Live reviews

Sheila Jordan/ Cameron Brown + Didi Kern/Rudi Fischerlehner at Porgy & Bess (Vienna)

Didi Kern/Rudi Fischerlehner, Strenge Kammer stage

Sheila Jordan & Cameron Brown (main stage)

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Didi Kern/Rudi Fischerlehner, Strenge Kammer stage

(Porgy & Bess, Vienna. 6 April 2022. Double Review and phone snaps by Oliver Weindling)

Sheila Jordan and Cameron Brown

At 93, Sheila Jordan is a wonder.

One of the last alive to gig with Charlie Parker, every gig for her now is clearly a ‘bonus’: she delights in it for herself but also for us. And this came through in her performance at the start of a European tour in Vienna. A similar energy is something I experienced when I was lucky enough to hear Kirk Lightsey in February.

She is not just an exceptionally fine raconteur, she is also in full control of where her voice is today, and how to make the best of it. Meanwhile she keeps her whole line-up a total simplicity and directness. With just Cameron Brown on bass she has a perfect partner – much more than just a sideman. She has a springboard to launch us into the stratosphere, fired by every note reflecting jazz history.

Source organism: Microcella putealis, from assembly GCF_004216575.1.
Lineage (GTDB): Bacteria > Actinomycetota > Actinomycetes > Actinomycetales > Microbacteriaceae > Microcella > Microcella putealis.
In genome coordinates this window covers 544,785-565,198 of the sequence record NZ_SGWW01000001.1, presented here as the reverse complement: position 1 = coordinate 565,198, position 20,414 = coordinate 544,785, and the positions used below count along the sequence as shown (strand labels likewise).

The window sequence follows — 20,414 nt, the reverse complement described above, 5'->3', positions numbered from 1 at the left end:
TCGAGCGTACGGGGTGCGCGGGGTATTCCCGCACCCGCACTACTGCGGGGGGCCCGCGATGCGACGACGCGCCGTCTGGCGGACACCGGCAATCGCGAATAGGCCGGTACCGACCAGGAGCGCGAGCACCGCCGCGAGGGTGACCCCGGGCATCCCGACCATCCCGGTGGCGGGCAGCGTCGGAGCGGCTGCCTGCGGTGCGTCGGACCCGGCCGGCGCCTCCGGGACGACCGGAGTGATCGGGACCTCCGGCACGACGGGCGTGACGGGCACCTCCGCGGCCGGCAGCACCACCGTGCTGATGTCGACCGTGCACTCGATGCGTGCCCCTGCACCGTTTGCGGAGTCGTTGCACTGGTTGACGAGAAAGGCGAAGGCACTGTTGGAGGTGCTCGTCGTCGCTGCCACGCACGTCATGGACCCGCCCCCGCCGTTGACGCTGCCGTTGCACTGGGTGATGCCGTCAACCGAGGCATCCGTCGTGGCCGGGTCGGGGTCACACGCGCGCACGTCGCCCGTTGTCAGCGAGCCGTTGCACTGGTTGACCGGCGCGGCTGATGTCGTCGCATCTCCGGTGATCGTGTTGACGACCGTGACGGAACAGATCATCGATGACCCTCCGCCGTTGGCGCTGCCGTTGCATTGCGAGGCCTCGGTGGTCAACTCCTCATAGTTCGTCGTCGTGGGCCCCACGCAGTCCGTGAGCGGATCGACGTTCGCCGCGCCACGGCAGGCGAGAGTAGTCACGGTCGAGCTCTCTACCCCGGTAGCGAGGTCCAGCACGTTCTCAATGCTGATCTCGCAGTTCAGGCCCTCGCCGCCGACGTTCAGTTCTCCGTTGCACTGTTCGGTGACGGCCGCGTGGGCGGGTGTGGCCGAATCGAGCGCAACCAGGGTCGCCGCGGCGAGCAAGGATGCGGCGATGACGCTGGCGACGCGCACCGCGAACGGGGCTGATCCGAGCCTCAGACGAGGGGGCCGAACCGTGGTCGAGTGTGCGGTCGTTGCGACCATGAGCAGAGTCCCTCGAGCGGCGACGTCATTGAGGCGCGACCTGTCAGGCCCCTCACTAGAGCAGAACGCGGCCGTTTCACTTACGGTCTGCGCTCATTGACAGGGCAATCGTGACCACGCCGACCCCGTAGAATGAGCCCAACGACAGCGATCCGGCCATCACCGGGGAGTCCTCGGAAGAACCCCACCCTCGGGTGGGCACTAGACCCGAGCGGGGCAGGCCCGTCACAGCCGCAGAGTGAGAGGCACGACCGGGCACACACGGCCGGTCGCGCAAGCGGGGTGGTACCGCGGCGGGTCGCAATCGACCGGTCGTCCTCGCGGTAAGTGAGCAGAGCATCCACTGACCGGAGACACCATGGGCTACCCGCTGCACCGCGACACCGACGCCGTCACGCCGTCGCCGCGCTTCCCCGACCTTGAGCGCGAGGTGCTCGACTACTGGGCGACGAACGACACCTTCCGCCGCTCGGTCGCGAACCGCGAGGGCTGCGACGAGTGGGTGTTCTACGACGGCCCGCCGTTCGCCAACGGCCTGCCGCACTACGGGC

Her programme is not just anchored in the bebop tradition, and standards. So, on the one hand, we were treated to songs like Lush Life, a dance medley which is a tribute to Fred Astaire, and versions of tunes by trumpeters, such as All Blues by Miles Davis and Fair Weather by Kenny Dorham, But, on the other, she opened with the Beatles’ Blackbird and included songs by Don Cherry to which she has added appropriate lyrics, made all the stronger because both musicians have Native American ancestry. When I first heard her about 30 years ago at Peter Ind’s Tenor Clef, she was of course already an elder statesman. And when she recorded a live album with Cameron Brown in 2005… Now more than ever she must be treasured.

Rudi Fischerlehner (left) and Didi Kern (right)

Earlier that evening, I heard in the “Strenge Kammer”, Porgy and Bess’s small experimental room, two drummers improvising alone and together. (The gig as advertised HERE would also have included Mark Holub of Led Bib, but unfortunately he had Covid.) Didi Kern, who played first, had more of an implicit drummer pulse continuing through, the playing on his drums embellished by extra gongs, some bugle and whistling. Rudi Fischerlehner complemented this approach, as much more of a percussion improviser with a great variety of sonics and reverberation. So that when they played together at the end, their two approaches dovetailed well together.

LINK: Porgy & Bess website

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